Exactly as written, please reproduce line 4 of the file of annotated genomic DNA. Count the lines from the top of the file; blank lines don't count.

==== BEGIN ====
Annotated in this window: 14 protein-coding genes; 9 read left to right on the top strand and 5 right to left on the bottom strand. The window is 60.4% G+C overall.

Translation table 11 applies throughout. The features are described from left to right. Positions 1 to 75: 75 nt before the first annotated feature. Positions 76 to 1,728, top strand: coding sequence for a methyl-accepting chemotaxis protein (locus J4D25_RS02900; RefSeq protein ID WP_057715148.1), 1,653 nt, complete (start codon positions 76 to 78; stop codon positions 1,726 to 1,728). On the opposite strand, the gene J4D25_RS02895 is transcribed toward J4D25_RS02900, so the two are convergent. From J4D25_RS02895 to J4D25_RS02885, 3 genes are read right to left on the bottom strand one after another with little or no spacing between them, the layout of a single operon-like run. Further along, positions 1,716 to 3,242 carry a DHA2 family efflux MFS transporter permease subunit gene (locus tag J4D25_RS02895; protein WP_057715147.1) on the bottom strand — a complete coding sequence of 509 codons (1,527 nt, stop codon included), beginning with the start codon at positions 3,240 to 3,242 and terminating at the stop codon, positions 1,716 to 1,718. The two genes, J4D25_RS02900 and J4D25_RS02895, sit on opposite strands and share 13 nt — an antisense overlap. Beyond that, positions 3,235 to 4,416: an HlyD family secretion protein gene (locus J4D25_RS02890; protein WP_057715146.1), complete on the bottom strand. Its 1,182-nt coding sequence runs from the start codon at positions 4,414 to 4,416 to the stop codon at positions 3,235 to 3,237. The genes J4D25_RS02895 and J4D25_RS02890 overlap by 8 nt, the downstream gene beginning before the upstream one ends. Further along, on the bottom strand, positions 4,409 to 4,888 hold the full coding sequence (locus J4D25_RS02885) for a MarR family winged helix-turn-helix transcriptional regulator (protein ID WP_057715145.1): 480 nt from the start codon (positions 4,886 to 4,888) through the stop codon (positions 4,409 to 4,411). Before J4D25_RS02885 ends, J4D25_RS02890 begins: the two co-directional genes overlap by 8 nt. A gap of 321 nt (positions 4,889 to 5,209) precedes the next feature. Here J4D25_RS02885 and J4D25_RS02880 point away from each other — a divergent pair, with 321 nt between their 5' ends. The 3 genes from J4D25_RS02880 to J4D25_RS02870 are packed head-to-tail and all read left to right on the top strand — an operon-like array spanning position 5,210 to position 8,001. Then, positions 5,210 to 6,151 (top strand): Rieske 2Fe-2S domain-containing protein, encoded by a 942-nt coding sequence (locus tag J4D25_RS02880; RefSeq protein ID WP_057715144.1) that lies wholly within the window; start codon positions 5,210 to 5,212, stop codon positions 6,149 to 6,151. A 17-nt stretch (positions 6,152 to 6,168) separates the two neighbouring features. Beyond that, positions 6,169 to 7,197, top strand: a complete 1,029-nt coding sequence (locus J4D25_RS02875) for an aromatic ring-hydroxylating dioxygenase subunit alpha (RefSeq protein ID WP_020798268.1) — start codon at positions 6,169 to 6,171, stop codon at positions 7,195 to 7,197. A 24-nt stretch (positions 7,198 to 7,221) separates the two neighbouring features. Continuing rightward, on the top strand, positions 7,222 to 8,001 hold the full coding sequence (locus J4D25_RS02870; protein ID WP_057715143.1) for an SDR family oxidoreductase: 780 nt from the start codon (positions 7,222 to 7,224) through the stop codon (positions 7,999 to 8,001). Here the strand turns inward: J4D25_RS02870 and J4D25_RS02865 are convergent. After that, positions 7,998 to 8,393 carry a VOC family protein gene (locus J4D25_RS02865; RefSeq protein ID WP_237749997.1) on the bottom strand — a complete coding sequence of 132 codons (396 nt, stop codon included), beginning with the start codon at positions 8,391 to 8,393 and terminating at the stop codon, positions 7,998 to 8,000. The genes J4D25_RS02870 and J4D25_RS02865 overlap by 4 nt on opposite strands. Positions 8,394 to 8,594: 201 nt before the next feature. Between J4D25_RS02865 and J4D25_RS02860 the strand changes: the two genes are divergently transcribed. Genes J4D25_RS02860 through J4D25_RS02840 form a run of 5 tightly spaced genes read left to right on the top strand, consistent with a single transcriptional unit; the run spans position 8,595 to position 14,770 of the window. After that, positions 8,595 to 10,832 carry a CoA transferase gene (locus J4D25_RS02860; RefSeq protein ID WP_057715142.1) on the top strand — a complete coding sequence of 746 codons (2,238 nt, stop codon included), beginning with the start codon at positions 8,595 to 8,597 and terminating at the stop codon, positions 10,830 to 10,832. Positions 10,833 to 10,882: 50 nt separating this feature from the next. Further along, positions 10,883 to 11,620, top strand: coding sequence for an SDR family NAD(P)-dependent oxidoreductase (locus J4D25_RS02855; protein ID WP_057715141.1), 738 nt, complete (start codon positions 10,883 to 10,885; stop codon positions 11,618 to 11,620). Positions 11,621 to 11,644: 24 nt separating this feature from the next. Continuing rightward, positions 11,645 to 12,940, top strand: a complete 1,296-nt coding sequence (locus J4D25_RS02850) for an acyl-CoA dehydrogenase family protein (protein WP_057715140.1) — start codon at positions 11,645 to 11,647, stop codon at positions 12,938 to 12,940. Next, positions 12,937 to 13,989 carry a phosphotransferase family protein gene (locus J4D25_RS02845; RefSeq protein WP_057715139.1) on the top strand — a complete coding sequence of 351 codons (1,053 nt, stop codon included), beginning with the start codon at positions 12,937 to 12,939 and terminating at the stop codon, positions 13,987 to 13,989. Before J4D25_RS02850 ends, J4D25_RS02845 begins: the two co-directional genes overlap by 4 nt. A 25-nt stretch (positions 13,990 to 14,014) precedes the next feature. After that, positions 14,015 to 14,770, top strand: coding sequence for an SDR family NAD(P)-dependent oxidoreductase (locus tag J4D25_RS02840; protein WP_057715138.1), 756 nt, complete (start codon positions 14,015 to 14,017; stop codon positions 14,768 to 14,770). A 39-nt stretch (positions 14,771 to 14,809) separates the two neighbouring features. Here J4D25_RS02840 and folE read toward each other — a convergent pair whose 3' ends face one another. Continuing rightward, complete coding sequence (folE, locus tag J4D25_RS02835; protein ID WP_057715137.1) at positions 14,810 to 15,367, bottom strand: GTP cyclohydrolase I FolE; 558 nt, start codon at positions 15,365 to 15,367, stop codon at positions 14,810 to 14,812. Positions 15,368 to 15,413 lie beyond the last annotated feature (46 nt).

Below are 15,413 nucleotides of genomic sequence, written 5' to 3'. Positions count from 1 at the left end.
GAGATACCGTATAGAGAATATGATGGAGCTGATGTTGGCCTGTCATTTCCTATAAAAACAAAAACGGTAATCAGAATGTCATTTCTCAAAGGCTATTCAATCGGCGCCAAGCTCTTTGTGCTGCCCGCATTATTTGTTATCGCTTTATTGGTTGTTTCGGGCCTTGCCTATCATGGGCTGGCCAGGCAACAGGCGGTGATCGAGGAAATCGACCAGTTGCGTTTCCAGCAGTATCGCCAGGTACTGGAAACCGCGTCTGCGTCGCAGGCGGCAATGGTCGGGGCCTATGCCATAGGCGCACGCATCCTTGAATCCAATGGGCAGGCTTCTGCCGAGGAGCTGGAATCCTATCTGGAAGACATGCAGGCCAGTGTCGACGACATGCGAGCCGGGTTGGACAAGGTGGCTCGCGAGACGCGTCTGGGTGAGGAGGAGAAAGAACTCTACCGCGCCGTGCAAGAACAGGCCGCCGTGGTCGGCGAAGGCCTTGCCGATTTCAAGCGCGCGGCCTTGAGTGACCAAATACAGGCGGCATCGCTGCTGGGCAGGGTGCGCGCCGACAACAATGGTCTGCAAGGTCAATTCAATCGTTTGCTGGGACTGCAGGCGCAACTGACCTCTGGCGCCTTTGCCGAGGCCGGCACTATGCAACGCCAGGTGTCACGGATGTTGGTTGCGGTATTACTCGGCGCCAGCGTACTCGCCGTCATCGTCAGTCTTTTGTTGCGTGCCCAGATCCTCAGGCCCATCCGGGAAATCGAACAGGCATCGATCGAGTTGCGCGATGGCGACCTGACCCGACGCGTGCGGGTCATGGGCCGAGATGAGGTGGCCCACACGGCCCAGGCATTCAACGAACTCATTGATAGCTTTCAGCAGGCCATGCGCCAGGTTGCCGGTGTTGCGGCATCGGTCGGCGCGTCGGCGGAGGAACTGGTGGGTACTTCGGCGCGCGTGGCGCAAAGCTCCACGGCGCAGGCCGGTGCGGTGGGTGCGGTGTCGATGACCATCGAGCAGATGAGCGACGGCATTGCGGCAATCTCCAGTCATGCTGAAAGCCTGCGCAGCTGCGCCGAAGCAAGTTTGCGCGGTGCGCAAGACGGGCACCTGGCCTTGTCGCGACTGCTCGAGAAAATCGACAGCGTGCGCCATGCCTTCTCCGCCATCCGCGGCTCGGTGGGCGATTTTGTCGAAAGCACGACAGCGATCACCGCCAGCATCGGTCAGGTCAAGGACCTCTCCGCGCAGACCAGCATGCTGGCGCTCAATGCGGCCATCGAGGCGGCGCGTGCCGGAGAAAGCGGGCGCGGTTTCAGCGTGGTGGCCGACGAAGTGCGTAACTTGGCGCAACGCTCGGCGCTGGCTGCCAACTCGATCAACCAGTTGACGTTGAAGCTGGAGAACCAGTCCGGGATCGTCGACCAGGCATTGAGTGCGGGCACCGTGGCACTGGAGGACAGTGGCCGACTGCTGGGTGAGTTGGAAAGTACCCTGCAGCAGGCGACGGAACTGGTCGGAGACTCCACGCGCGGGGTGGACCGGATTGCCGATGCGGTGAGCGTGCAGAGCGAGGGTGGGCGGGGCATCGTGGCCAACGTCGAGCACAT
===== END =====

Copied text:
GAGATACCGTATAGAGAATATGATGGAGCTGATGTTGGCCTGTCATTTCCTATAAAAACAAAAACGGTAATCAGAATGTCATTTCTCAAAGGCTATTCAATCGGCGCCAAGCTCTTTGTGCTGCCCGCATTATTTGTTATCGCTTTATTGGTTGTTTCGGGCCTTGCCTATCATGGGCTGGCCAGGCAACAGGCGGTGATCGAGGAAATCGACCAGTTGCGTTTCCAGCAGTATCGCCAGGTACTGGAAACCGCGTCTGCGTCGCAGGCGGCAATGGTCGGGGCCTATGCCATAGGCGCACGCATCCTTGAATCCAATGGGCAGGCTTCTGCCGAGGAGCTGGAATCCTATCTGGAAGACATGCAGGCCAGTGTCGACGACATGCGAGCCGGGTTGGACAAGGTGGCTCGCGAGACGCGTCTGGGTGAGGAGGAGAAAGAACTCTACCGCGCCGTGCAAGAACAGGCCGCCGTGGTCGGCGAAGGCCTTGCCGATTTCAAGCGCGCGGCCTTGAGTGACCAAATACAGGCGGCATCGCTGCTGGGCAGGGTGCGCGCCGACAACAATGGTCTGCAAGGTCAATTCAATCGTTTGCTGGGACTGCAGGCGCAACTGACCTCTGGCGCCTTTGCCGAGGCCGGCACTATGCAACGCCAGGTGTCACGGATGTTGGTTGCGGTATTACTCGGCGCCAGCGTACTCGCCGTCATCGTCAGTCTTTTGTTGCGTGCCCAGATCCTCAGGCCCATCCGGGAAATCGAACAGGCATCGATCGAGTTGCGCGATGGCGACCTGACCCGACGCGTGCGGGTCATGGGCCGAGATGAGGTGGCCCACACGGCCCAGGCATTCAACGAACTCATTGATAGCTTTCAGCAGGCCATGCGCCAGGTTGCCGGTGTTGCGGCATCGGTCGGCGCGTCGGCGGAGGAACTGGTGGGTACTTCGGCGCGCGTGGCGCAAAGCTCCACGGCGCAGGCCGGTGCGGTGGGTGCGGTGTCGATGACCATCGAGCAGATGAGCGACGGCATTGCGGCAATCTCCAGTCATGCTGAAAGCCTGCGCAGCTGCGCCGAAGCAAGTTTGCGCGGTGCGCAAGACGGGCACCTGGCCTTGTCGCGACTGCTCGAGAAAATCGACAGCGTGCGCCATGCCTTCTCCGCCATCCGCGGCTCGGTGGGCGATTTTGTCGAAAGCACGACAGCGATCACCGCCAGCATCGGTCAGGTCAAGGACCTCTCCGCGCAGACCAGCATGCTGGCGCTCAATGCGGCCATCGAGGCGGCGCGTGCCGGAGAAAGCGGGCGCGGTTTCAGCGTGGTGGCCGACGAAGTGCGTAACTTGGCGCAACGCTCGGCGCTGGCTGCCAACTCGATCAACCAGTTGACGTTGAAGCTGGAGAACCAGTCCGGGATCGTCGACCAGGCATTGAGTGCGGGCACCGTGGCACTGGAGGACAGTGGCCGACTGCTGGGTGAGTTGGAAAGTACCCTGCAGCAGGCGACGGAACTGGTCGGAGACTCCACGCGCGGGGTGGACCGGATTGCCGATGCGGTGAGCGTGCAGAGCGAGGGTGGGCGGGGCATCGTGGCCAACGTCGAGCACAT